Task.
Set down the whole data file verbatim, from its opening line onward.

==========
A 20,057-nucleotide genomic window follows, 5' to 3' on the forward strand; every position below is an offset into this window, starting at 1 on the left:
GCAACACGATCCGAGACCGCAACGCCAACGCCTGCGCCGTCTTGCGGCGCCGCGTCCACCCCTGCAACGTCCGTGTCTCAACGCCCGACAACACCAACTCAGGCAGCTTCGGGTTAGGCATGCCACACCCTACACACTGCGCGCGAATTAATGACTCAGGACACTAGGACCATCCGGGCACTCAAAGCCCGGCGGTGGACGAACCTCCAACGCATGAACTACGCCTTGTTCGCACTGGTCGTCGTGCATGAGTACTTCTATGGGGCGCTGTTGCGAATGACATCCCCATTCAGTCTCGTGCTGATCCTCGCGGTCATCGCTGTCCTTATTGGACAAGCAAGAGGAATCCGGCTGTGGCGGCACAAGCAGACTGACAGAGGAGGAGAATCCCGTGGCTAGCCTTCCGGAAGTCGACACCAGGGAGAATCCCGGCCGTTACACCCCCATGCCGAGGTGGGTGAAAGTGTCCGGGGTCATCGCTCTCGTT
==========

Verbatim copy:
A 20,057-nucleotide genomic window follows, 5' to 3' on the forward strand; every position below is an offset into this window, starting at 1 on the left:
GCAACACGATCCGAGACCGCAACGCCAACGCCTGCGCCGTCTTGCGGCGCCGCGTCCACCCCTGCAACGTCCGTGTCTCAACGCCCGACAACACCAACTCAGGCAGCTTCGGGTTAGGCATGCCACACCCTACACACTGCGCGCGAATTAATGACTCAGGACACTAGGACCATCCGGGCACTCAAAGCCCGGCGGTGGACGAACCTCCAACGCATGAACTACGCCTTGTTCGCACTGGTCGTCGTGCATGAGTACTTCTATGGGGCGCTGTTGCGAATGACATCCCCATTCAGTCTCGTGCTGATCCTCGCGGTCATCGCTGTCCTTATTGGACAAGCAAGAGGAATCCGGCTGTGGCGGCACAAGCAGACTGACAGAGGAGGAGAATCCCGTGGCTAGCCTTCCGGAAGTCGACACCAGGGAGAATCCCGGCCGTTACACCCCCATGCCGAGGTGGGTGAAAGTGTCCGGGGTCATCGCTCTCGTT